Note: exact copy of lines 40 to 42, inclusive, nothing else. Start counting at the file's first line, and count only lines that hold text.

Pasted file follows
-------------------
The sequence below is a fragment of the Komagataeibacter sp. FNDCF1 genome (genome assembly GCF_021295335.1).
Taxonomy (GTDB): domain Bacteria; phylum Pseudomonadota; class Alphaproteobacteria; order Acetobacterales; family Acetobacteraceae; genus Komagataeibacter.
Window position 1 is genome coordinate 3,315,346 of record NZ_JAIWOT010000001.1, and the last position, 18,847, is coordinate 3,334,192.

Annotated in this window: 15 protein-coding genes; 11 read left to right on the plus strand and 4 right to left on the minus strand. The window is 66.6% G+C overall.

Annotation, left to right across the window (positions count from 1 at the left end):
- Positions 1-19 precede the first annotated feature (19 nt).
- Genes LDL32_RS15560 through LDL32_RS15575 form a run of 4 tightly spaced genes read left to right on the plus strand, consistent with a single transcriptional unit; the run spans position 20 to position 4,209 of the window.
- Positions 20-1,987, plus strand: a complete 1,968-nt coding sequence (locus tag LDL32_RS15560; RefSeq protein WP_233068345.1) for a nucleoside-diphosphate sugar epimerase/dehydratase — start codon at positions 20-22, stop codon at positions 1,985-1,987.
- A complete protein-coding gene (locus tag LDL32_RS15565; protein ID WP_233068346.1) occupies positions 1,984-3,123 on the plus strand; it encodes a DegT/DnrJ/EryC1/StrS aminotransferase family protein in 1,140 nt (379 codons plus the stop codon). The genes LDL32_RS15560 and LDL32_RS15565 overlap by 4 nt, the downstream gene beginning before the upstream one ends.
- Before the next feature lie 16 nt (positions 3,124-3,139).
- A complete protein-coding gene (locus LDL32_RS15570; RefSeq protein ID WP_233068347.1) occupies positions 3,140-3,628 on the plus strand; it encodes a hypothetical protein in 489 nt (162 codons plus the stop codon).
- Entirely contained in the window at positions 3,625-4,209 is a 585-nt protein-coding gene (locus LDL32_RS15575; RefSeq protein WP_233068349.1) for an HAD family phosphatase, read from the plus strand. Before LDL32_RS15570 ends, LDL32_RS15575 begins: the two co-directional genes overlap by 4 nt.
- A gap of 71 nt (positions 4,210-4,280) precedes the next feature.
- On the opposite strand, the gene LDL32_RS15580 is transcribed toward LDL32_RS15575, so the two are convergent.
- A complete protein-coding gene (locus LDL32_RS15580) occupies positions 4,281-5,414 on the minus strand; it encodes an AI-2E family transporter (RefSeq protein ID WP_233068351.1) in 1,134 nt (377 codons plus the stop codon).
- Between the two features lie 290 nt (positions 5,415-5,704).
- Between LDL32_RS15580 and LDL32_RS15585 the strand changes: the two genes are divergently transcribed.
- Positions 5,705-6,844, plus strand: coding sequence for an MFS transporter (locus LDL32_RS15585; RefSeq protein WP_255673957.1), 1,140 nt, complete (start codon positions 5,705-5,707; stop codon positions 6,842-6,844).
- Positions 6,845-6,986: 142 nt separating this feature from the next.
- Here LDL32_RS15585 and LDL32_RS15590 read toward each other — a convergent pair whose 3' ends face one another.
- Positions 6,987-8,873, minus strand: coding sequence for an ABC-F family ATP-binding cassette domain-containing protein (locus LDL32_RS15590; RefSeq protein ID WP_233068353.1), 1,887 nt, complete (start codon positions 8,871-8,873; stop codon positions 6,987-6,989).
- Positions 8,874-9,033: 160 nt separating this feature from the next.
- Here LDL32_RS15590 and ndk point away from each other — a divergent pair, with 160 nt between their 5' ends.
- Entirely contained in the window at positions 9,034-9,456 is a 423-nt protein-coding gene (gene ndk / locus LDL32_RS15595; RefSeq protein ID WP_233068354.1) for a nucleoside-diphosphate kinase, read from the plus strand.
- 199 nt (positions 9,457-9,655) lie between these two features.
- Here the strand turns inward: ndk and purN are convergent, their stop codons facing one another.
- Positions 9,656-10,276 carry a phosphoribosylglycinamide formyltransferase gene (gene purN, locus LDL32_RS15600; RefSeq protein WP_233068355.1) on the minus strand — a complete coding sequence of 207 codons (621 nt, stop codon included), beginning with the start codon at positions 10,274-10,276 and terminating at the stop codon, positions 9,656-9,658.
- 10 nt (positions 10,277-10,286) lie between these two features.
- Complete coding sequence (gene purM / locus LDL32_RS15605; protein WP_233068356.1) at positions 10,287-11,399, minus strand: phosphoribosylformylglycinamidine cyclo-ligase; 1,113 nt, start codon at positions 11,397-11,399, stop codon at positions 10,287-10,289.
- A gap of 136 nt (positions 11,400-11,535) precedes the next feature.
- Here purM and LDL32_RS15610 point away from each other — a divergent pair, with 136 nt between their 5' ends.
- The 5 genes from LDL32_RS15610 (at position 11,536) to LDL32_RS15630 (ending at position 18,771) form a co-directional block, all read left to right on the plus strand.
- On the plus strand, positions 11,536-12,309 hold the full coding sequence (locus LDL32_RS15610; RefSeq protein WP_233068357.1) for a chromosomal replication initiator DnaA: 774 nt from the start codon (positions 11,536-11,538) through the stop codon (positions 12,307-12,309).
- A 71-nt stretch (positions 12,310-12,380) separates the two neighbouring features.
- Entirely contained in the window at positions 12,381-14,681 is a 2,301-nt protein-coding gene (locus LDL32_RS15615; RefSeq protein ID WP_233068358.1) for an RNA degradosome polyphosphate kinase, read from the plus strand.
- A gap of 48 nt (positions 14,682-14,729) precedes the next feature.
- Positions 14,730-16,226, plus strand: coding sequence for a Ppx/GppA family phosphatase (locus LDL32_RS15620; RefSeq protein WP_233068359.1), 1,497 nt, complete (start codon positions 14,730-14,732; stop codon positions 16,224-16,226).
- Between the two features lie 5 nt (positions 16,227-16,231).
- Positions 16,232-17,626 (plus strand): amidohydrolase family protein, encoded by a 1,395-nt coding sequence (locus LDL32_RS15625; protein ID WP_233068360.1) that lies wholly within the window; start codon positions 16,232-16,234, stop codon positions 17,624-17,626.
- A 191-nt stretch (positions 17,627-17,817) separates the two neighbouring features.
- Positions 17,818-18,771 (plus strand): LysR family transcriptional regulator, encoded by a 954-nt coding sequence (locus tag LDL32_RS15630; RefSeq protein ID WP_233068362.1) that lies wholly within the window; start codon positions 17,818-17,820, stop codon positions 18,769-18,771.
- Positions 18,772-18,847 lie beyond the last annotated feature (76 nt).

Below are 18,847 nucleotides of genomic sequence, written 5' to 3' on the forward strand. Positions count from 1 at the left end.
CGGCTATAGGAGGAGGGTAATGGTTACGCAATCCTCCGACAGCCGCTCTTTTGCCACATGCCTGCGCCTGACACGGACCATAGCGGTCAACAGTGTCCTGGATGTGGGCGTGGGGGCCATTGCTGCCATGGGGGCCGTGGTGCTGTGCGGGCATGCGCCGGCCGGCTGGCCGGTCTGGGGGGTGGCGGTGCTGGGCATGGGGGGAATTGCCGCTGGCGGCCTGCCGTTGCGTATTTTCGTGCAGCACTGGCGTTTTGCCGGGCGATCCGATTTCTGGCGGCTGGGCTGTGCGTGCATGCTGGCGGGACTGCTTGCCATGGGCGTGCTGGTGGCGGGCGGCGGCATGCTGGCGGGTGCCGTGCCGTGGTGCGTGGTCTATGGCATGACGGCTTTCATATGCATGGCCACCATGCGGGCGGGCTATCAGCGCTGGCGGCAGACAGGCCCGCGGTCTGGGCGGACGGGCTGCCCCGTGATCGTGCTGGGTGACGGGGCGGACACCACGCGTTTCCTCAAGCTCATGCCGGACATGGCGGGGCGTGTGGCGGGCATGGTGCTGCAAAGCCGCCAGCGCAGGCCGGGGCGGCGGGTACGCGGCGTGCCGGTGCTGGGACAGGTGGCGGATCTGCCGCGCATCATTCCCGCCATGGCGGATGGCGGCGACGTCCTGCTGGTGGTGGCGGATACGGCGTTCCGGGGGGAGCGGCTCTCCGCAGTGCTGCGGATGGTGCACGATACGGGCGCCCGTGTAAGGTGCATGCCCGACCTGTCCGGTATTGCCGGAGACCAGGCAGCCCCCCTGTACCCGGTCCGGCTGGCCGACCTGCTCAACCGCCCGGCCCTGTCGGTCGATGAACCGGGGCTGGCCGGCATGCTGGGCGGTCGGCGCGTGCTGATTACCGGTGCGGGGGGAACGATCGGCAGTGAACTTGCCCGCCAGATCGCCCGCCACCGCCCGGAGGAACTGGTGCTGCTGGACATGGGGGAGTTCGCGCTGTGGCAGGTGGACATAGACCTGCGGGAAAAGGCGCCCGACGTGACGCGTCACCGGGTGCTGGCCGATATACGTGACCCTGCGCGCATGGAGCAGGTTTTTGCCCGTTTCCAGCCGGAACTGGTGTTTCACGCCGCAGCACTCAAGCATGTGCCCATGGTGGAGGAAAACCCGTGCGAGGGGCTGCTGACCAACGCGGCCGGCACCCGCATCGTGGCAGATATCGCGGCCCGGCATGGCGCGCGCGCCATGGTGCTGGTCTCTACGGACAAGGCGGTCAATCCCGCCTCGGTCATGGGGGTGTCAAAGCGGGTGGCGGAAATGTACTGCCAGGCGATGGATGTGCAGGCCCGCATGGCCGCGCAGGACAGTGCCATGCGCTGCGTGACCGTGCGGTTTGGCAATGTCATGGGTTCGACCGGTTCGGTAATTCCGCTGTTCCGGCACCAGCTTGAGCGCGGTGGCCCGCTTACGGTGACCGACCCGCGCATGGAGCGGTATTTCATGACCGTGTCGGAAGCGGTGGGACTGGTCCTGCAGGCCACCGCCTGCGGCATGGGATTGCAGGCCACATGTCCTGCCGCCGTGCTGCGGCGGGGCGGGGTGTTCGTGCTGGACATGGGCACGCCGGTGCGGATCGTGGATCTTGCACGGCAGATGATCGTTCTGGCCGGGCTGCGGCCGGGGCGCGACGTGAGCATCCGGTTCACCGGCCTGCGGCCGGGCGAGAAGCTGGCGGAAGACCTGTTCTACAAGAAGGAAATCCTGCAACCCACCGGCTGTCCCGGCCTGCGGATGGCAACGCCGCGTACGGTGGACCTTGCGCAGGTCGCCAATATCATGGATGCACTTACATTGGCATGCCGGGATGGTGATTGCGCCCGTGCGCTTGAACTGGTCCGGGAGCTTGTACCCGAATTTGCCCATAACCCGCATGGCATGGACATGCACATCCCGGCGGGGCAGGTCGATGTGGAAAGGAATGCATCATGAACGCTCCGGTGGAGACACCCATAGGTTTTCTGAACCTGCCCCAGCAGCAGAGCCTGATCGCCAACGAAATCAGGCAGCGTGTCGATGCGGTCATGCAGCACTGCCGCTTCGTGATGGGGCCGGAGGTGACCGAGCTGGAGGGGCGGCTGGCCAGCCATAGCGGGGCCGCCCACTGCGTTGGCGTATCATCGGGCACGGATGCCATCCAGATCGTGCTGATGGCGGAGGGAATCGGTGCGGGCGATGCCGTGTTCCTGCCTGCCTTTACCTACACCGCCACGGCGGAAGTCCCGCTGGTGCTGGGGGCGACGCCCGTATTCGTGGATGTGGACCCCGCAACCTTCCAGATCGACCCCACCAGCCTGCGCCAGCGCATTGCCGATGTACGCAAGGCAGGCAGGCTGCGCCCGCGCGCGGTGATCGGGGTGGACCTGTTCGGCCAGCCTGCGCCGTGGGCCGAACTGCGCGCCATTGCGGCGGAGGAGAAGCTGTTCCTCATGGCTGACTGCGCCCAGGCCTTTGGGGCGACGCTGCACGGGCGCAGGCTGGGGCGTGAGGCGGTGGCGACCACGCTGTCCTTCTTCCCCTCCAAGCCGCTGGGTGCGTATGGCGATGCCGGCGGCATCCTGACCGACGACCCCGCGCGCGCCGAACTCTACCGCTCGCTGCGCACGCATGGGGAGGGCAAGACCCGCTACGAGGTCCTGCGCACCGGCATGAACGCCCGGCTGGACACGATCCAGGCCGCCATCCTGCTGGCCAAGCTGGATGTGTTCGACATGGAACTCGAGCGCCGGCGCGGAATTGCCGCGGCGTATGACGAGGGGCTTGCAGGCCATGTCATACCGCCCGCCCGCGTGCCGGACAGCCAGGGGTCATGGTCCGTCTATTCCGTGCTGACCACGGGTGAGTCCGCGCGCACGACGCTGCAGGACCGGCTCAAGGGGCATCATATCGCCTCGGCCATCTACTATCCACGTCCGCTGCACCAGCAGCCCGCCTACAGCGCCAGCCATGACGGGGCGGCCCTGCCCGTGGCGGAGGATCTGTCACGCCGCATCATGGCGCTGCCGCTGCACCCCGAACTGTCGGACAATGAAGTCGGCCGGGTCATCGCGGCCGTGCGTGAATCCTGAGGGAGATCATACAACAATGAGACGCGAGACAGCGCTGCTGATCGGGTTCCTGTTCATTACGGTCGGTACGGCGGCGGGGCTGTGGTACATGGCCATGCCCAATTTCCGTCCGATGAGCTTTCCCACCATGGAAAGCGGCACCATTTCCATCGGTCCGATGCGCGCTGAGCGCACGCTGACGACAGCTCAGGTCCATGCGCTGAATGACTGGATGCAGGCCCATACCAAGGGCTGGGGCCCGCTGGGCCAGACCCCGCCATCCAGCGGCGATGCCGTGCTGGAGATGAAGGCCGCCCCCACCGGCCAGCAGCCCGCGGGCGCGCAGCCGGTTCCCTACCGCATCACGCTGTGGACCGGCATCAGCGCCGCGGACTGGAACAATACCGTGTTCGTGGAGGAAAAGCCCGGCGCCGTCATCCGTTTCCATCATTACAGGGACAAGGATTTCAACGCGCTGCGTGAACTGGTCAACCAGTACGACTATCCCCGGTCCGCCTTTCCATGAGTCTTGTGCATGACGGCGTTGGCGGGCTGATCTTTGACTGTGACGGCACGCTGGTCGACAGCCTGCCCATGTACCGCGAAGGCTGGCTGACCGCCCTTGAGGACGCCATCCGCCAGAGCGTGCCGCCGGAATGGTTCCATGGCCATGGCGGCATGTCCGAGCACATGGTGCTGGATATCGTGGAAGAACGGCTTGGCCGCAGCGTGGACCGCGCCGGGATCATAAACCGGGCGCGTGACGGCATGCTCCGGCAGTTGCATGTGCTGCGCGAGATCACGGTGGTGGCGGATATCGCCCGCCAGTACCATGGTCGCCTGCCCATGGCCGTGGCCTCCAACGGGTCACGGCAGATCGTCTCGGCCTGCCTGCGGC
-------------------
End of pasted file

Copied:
- A 191-nt stretch (positions 17,627-17,817) separates the two neighbouring features.
- Positions 17,818-18,771 (plus strand): LysR family transcriptional regulator, encoded by a 954-nt coding sequence (locus tag LDL32_RS15630; RefSeq protein ID WP_233068362.1) that lies wholly within the window; start codon positions 17,818-17,820, stop codon positions 18,769-18,771.
- Positions 18,772-18,847 lie beyond the last annotated feature (76 nt).